Ti avevo già segnalato il forte articolo di Courtney Love su come l’industria discografica sfrutta gli artisti. Riguardo a Napster, Courtney dice:
Recording artists have essentially been giving their music away for free under the old system, so new technology that exposes our music to a larger audience can only be a good thing. Why aren’t these companies working with us to create some peace?
There were a billion music downloads last year, but music sales are up. Where’s the evidence that downloads hurt business? Downloads are creating more demand.
Why aren’t record companies embracing this great opportunity? Why aren’t they trying to talk to the kids passing compilations around to learn what they like? Why is the RIAA suing the companies that are stimulating this new demand? What’s the point of going after people swapping cruddy-sounding MP3s? Cash! Cash they have no intention of passing onto us, the writers of their profits.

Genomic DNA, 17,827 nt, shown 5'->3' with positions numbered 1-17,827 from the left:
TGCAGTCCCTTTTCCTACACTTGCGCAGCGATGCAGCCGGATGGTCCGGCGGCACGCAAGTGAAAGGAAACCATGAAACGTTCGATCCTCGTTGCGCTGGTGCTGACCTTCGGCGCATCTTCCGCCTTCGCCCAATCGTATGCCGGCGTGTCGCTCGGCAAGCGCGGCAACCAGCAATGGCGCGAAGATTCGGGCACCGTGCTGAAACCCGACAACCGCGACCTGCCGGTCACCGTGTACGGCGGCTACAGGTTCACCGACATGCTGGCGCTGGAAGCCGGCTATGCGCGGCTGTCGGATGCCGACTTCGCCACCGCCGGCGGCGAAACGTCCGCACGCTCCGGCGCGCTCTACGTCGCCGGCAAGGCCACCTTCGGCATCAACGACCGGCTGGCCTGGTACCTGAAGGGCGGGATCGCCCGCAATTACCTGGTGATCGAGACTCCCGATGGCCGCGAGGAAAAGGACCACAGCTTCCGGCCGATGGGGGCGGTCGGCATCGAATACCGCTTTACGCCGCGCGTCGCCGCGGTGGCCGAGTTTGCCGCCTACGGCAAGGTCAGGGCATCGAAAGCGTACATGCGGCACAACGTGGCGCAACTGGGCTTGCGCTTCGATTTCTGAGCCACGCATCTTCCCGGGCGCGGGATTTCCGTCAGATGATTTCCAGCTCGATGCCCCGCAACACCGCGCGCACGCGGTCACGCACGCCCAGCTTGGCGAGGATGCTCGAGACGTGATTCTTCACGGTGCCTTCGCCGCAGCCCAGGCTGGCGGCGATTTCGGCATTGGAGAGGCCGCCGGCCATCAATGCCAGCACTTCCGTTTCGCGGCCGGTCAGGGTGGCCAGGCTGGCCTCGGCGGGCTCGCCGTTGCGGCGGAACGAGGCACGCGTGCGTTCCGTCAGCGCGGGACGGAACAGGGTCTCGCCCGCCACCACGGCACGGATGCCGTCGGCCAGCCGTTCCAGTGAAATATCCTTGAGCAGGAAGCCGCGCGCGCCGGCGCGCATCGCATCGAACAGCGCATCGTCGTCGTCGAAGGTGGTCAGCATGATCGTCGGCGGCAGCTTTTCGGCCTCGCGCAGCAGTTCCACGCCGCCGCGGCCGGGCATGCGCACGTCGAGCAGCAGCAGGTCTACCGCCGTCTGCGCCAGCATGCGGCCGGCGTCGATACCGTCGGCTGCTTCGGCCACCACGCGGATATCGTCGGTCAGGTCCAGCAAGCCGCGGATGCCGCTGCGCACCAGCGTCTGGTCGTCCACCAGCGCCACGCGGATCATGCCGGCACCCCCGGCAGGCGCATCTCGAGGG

Tanto per essere giornalisticamente obiettivi, ti presento l’altra faccia: il presidente della National Academy of Recording Arts & Sciences, Michael Greene, durante la cerimonia di consegna dei Grammy Awards, e in diretta televisiva, ha fatto questo discorso:
No question the most insidious virus in our midst is the illegal downloading of music on the Net. It goes by many names and its apologists offer a myriad of excuses. This illegal file-sharing and ripping of music files is pervasive, out of control and oh so criminal. Many of the nominees here tonight, especially the new, less-established artists, are in immediate danger of being marginalized out of our business. Ripping is stealing their livelihood one digital file at a time, leaving their musical dreams haplessly snared in this World Wide Web of theft and indifference.
Nota la chiara, concisa semplicità del primo, e nota l’abbondanza di aggettivi emozionali del secondo.
Uno dei due ha la faccia come quella di Piero Picceni della Banca Popolare di Sondrio: ma da buon giornalista serio e obiettivo non ti dico chi…